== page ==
Will Home Ownership be a Fleeting Prospect for Millennials?

Jose Nino Comments

The rising price of homes in major metropolitan areas has been a particular interest of economics observers during the last few years. After all, housing is a major political issue due to the economic status implications of owning a home in America.

At the end of 2019, Attom, a provider of real estate data, released its fourth-quarter 2019 report on housing affordability in America. It’s no secret that housing prices have been on the rise during the last decade. According to Attom, median home prices in the fourth quarter of 2019 were unaffordable for the average wage earner in 344 of 486 — 71 percent — of the counties observed in the report.

The prospect of homeownership is starting to seem out of reach for most Americans. The report revealed that the rise in home prices is already eclipsing wage growth in 76 percent of the markets that Attom studied. Obviously, younger generations of prospective home-buyers will have more problems in this environment. For example, in two-thirds of the counties studied, aspiring homeowners need to put down at least 30 percent of their annual wages upfront, as well as pay the fees associated with buying a home.

Although the American standard of living is quite high by historical standards, Americans still have trouble acquiring goods and services such as education, healthcare, and housing. However, some jurisdictions enable Americans to find more affordable housing arrangements.

Sun Belt states have built a reputation for being more affordable than the majority of the largest metro centers in America. This is no coincidence given their support of economic freedom and relatively lax land-use policies. Land-use regulations play a key role in restricting housing supply and making it more expensive for potential home-buyers. Easy money guidelines that the Federal Reserve has implemented have also generated price inflation over the years, as well.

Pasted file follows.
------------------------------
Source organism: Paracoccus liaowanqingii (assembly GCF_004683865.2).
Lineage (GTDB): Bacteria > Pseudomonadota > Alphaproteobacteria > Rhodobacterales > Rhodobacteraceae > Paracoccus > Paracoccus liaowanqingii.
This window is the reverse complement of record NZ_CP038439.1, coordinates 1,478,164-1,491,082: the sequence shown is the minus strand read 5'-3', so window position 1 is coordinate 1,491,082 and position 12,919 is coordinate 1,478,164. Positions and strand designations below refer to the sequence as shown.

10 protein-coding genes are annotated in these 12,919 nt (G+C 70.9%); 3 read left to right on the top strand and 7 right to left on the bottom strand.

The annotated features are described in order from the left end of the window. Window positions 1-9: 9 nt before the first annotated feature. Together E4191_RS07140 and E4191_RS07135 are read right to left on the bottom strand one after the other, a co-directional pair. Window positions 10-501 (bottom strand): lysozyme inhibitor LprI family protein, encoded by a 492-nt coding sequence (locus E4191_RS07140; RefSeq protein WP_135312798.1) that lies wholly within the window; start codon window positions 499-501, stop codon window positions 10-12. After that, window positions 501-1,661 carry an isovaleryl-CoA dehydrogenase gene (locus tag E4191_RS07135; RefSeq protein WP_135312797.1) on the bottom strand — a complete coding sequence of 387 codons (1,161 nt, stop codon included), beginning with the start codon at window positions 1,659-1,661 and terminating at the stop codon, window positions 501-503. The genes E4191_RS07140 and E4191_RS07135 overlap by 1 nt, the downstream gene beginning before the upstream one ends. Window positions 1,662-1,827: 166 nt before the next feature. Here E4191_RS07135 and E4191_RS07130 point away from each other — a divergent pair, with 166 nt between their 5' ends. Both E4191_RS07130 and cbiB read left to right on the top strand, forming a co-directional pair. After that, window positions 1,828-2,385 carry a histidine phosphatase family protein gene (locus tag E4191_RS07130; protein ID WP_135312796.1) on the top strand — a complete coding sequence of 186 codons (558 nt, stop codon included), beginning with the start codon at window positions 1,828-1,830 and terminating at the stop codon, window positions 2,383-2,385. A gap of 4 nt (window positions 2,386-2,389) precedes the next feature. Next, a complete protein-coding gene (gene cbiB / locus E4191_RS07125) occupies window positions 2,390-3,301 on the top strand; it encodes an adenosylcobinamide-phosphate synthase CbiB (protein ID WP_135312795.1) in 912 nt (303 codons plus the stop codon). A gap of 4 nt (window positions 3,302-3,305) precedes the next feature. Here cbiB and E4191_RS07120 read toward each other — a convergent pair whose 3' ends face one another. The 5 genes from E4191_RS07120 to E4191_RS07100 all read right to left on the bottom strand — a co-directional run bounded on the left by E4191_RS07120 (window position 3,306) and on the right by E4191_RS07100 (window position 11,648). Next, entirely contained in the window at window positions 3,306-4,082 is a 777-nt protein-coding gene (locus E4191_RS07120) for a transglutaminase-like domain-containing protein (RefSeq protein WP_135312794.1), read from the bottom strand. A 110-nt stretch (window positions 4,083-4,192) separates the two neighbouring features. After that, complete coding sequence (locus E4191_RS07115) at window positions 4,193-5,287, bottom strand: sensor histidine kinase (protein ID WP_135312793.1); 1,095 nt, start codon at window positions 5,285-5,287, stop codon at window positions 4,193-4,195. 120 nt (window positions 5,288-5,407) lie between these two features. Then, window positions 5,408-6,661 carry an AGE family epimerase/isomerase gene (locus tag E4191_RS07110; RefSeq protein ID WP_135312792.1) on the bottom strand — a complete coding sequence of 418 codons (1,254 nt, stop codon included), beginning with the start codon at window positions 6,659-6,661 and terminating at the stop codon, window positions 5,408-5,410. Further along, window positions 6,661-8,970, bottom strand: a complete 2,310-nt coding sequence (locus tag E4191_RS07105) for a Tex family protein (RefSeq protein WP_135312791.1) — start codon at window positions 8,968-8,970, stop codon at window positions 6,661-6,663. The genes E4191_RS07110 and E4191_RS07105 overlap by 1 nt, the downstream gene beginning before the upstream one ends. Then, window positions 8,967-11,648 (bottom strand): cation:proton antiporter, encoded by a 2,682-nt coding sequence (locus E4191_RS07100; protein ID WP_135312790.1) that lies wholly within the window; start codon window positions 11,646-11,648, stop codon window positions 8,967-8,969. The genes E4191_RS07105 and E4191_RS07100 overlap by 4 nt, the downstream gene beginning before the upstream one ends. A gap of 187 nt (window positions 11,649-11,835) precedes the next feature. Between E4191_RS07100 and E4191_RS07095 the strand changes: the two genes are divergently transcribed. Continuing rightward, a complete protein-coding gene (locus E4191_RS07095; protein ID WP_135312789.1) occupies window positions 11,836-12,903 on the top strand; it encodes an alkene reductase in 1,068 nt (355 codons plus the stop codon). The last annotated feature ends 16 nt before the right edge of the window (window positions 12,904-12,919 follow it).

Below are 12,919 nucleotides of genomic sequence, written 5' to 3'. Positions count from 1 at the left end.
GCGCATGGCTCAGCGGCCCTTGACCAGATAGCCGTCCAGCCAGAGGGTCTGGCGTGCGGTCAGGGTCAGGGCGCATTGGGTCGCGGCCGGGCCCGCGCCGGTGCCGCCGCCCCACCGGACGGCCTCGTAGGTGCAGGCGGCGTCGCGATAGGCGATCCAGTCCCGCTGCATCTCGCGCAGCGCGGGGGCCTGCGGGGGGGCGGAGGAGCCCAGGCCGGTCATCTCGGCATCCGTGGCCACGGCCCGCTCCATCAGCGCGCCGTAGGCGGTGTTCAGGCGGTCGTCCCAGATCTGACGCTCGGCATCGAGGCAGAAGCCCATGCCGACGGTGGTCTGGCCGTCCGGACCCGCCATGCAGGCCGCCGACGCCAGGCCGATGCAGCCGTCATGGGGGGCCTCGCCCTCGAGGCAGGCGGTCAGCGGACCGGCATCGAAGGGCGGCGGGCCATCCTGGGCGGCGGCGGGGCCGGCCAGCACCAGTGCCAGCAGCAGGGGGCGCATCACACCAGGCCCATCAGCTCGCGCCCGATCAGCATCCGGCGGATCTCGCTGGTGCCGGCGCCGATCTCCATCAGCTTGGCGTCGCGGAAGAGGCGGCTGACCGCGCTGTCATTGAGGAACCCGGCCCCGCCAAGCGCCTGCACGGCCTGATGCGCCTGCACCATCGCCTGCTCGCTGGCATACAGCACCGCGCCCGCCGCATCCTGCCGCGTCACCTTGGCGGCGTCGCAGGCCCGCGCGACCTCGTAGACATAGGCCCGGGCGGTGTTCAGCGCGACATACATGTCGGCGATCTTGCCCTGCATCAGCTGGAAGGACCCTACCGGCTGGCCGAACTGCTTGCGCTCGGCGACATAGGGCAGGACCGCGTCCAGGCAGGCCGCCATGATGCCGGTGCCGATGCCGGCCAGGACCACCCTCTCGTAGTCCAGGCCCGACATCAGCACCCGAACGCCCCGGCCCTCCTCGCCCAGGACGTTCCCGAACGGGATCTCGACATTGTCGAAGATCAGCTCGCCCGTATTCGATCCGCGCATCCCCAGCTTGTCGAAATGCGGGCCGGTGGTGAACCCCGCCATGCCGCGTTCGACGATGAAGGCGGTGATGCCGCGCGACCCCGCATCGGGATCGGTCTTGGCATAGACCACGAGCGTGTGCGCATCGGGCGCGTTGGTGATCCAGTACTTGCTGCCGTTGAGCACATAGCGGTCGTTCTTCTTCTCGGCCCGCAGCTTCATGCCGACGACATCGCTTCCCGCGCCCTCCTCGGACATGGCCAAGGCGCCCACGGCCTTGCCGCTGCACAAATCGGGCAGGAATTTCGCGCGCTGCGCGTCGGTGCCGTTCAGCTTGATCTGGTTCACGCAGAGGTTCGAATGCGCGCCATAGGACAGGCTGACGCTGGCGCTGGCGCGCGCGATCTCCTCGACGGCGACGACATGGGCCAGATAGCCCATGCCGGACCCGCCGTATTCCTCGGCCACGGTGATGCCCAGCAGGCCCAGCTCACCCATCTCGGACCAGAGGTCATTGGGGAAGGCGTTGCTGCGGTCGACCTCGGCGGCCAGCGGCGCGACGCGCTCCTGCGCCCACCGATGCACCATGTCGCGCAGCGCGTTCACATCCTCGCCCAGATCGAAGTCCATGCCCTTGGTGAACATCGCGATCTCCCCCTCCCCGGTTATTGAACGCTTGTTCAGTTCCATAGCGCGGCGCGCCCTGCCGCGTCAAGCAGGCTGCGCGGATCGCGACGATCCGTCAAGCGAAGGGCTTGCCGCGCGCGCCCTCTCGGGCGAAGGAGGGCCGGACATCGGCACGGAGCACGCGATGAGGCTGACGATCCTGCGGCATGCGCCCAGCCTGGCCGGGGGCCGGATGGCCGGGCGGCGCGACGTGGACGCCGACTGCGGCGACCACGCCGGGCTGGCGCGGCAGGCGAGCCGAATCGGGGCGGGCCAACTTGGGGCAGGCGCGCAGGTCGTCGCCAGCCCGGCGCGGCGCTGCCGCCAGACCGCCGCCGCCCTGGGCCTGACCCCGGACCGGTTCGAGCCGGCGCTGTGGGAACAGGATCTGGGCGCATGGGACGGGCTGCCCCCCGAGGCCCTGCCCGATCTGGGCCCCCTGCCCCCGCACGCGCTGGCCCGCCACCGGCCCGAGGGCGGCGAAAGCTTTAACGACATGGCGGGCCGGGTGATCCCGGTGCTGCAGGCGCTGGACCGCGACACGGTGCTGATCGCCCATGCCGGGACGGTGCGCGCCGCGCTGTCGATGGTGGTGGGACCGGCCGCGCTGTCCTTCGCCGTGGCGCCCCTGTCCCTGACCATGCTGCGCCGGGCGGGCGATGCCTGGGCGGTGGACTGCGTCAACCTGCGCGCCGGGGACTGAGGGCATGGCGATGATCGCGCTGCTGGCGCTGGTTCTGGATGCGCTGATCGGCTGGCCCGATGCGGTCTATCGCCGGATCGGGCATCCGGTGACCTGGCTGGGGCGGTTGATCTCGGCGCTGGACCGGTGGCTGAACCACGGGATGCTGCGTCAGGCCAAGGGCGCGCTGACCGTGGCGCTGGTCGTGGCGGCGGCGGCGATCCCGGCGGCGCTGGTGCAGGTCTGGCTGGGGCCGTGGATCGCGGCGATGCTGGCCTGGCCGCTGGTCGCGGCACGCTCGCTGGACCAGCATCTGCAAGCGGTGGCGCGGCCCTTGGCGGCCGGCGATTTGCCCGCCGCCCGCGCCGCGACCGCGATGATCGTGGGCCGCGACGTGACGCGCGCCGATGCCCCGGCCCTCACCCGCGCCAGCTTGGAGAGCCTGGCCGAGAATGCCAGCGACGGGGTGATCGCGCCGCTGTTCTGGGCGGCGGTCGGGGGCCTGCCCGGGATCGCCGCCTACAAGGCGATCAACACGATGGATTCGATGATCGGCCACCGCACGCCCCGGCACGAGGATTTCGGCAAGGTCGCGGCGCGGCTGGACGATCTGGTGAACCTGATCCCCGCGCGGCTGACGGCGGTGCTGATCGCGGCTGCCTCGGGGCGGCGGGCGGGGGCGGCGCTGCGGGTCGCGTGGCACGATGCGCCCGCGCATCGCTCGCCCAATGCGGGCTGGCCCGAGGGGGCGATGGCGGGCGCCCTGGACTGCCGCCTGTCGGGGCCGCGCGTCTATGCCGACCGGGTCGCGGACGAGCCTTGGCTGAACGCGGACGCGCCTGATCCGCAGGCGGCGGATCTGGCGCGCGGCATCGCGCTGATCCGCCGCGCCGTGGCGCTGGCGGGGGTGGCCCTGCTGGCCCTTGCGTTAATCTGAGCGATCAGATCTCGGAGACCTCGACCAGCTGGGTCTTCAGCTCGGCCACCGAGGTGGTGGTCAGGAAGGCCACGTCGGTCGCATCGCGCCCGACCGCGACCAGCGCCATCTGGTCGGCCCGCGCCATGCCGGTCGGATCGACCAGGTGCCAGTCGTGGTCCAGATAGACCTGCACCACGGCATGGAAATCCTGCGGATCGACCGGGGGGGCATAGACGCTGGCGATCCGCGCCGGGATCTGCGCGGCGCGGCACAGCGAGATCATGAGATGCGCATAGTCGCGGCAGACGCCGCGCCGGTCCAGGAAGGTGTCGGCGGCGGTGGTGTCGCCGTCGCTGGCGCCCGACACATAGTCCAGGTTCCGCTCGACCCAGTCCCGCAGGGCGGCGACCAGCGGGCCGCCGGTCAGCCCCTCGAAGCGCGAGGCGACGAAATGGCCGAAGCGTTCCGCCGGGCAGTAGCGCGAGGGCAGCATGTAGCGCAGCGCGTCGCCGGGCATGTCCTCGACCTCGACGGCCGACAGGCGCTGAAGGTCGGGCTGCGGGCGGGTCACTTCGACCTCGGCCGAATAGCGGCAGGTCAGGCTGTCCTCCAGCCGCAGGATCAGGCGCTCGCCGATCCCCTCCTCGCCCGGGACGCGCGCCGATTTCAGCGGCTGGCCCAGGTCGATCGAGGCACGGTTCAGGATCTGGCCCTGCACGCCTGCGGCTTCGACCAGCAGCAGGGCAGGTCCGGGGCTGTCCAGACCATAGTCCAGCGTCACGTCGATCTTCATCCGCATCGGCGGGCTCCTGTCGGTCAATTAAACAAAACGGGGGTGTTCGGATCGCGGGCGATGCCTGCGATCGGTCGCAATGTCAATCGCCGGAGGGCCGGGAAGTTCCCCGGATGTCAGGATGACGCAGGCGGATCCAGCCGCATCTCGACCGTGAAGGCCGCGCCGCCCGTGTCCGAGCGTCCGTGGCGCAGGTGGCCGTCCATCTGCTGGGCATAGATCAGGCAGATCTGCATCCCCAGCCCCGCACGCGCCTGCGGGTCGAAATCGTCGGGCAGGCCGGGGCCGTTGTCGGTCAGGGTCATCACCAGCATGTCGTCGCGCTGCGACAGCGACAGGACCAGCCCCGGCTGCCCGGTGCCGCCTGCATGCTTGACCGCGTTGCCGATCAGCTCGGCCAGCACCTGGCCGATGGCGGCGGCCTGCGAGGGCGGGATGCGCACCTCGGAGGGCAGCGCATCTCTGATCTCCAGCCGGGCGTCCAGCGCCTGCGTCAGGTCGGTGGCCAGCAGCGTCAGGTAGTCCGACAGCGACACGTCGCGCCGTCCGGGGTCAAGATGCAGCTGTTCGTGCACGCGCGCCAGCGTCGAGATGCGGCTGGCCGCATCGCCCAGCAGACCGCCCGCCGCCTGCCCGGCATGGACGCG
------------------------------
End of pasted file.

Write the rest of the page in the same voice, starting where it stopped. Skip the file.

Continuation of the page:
When the money supply increases, a reduction in the purchasing power of a monetary unit inevitably follows. This combination of regulatory actions and central banking policies has put tremendous financial pressure on young professionals. The glory days of affordable housing seem to be a fading memory for the would-be upwardly mobile in big cities.

The good news for Americans is that these problems are not a matter of life and death. What is required is hard-nosed political action that addresses the underlying causes of the numerous problems that current generations are facing.

In the meantime, younger generations should proactively be educating themselves and their acquaintances on sound financial practices. Responsible individuals are a necessary precondition for building an economically stable society.

It’s key for younger age groups to resist the temptation of false promises from the government and instead rely on self-education and civil society to help them get by when economic uncertainty looms.

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